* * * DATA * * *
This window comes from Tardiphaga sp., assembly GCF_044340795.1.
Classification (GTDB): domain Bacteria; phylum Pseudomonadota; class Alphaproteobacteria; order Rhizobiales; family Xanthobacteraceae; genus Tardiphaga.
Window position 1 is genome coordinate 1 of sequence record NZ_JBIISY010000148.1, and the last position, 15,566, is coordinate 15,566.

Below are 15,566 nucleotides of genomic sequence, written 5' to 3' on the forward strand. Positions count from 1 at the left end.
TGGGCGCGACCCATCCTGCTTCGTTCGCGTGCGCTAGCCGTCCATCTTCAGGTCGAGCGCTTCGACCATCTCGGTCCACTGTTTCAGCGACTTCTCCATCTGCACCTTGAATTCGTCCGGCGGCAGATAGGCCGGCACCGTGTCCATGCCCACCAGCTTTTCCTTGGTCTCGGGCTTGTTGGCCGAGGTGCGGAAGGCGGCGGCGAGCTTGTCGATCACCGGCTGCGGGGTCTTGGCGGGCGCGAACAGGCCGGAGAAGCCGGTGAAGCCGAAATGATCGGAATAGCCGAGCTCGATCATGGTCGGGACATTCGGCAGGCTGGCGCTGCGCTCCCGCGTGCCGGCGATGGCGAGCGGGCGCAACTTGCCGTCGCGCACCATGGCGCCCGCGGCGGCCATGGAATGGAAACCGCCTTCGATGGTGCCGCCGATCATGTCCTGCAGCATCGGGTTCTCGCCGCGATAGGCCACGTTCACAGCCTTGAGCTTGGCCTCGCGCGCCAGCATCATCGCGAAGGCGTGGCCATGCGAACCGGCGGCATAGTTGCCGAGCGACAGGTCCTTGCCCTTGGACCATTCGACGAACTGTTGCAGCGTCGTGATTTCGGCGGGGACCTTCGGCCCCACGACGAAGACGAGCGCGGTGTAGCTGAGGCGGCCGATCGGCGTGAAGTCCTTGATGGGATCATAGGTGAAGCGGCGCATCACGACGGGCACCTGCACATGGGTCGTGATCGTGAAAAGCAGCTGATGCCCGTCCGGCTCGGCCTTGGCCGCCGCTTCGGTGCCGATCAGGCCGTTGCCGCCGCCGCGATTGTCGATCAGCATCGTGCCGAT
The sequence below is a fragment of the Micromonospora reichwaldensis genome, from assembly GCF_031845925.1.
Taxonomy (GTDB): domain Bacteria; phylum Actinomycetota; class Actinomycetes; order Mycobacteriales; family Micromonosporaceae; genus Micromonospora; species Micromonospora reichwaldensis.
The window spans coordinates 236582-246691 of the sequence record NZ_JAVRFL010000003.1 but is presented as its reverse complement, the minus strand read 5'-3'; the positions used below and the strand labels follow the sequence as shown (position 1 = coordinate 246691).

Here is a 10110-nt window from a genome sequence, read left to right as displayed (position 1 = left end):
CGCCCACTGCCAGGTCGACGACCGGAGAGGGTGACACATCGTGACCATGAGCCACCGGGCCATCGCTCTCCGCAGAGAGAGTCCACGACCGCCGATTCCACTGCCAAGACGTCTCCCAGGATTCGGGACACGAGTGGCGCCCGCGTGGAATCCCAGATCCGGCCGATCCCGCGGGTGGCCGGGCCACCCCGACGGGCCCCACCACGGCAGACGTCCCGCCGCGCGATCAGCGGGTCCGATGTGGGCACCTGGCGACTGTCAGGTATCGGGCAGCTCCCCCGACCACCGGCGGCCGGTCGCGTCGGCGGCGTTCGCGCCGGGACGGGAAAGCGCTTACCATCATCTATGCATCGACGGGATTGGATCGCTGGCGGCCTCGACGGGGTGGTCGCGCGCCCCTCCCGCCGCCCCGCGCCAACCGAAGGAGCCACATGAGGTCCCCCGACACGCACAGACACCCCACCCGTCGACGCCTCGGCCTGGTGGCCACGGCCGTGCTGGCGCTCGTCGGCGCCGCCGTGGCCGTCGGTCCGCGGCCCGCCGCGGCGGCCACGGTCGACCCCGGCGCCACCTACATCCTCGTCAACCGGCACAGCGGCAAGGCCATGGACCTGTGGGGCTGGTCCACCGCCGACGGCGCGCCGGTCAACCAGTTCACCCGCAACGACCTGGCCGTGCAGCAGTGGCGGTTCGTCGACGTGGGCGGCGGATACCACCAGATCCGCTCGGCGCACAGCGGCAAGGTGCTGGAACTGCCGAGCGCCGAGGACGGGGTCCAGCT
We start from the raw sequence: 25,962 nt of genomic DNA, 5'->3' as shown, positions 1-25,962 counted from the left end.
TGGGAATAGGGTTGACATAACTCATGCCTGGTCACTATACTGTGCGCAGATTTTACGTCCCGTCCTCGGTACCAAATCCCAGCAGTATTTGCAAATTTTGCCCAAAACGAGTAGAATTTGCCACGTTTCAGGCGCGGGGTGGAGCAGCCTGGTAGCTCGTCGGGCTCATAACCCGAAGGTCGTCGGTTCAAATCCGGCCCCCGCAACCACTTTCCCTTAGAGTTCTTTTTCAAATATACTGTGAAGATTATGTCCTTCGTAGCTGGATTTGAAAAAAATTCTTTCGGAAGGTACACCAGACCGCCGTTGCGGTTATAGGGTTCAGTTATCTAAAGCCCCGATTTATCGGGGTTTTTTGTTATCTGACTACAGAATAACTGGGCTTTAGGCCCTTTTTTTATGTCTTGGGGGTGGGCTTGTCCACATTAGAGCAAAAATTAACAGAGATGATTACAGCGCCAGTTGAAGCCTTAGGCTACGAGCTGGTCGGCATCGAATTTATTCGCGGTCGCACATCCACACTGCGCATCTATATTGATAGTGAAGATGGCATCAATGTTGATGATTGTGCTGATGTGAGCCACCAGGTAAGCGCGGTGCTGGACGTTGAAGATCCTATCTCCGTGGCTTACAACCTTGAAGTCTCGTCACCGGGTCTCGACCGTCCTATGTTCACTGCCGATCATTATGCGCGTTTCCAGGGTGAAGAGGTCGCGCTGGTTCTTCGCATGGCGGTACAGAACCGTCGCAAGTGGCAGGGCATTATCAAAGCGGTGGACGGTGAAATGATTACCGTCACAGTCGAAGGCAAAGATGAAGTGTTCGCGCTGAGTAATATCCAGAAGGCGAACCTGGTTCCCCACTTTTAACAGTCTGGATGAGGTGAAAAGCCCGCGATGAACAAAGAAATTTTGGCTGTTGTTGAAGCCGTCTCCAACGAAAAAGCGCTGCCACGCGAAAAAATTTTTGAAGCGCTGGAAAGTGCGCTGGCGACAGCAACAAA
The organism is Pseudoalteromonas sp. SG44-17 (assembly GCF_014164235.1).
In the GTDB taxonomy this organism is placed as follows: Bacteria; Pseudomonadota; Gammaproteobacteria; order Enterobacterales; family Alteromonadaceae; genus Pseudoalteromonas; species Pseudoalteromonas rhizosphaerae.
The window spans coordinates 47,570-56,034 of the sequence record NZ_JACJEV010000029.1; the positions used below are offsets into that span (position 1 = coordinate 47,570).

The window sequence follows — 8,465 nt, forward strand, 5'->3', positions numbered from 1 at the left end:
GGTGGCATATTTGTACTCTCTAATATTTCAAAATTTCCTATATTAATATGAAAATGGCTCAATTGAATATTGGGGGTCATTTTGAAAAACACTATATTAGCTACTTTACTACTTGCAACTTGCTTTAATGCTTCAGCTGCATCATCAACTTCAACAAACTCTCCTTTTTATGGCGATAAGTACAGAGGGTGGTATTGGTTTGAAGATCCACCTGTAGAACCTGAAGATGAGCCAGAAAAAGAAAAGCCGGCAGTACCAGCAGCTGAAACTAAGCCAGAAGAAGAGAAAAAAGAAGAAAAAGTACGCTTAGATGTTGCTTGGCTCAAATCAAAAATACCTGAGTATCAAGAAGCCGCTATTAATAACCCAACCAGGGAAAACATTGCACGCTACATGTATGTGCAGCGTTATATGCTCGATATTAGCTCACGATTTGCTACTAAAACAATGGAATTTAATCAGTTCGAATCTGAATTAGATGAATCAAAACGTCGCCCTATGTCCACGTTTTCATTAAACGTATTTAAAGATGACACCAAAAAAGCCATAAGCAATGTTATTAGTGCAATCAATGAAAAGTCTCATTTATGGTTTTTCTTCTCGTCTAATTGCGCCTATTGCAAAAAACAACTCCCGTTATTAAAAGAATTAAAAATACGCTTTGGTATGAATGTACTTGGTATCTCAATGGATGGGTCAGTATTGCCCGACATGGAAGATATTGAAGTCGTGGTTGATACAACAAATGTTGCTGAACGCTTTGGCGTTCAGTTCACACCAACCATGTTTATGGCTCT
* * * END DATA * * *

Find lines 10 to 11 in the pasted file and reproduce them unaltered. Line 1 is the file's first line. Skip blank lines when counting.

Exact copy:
CGCCCACTGCCAGGTCGACGACCGGAGAGGGTGACACATCGTGACCATGAGCCACCGGGCCATCGCTCTCCGCAGAGAGAGTCCACGACCGCCGATTCCACTGCCAAGACGTCTCCCAGGATTCGGGACACGAGTGGCGCCCGCGTGGAATCCCAGATCCGGCCGATCCCGCGGGTGGCCGGGCCACCCCGACGGGCCCCACCACGGCAGACGTCCCGCCGCGCGATCAGCGGGTCCGATGTGGGCACCTGGCGACTGTCAGGTATCGGGCAGCTCCCCCGACCACCGGCGGCCGGTCGCGTCGGCGGCGTTCGCGCCGGGACGGGAAAGCGCTTACCATCATCTATGCATCGACGGGATTGGATCGCTGGCGGCCTCGACGGGGTGGTCGCGCGCCCCTCCCGCCGCCCCGCGCCAACCGAAGGAGCCACATGAGGTCCCCCGACACGCACAGACACCCCACCCGTCGACGCCTCGGCCTGGTGGCCACGGCCGTGCTGGCGCTCGTCGGCGCCGCCGTGGCCGTCGGTCCGCGGCCCGCCGCGGCGGCCACGGTCGACCCCGGCGCCACCTACATCCTCGTCAACCGGCACAGCGGCAAGGCCATGGACCTGTGGGGCTGGTCCACCGCCGACGGCGCGCCGGTCAACCAGTTCACCCGCAACGACCTGGCCGTGCAGCAGTGGCGGTTCGTCGACGTGGGCGGCGGATACCACCAGATCCGCTCGGCGCACAGCGGCAAGGTGCTGGAACTGCCGAGCGCCGAGGACGGGGTCCAGCT
We start from the raw sequence: 25,962 nt of genomic DNA, 5'->3' as shown, positions 1-25,962 counted from the left end.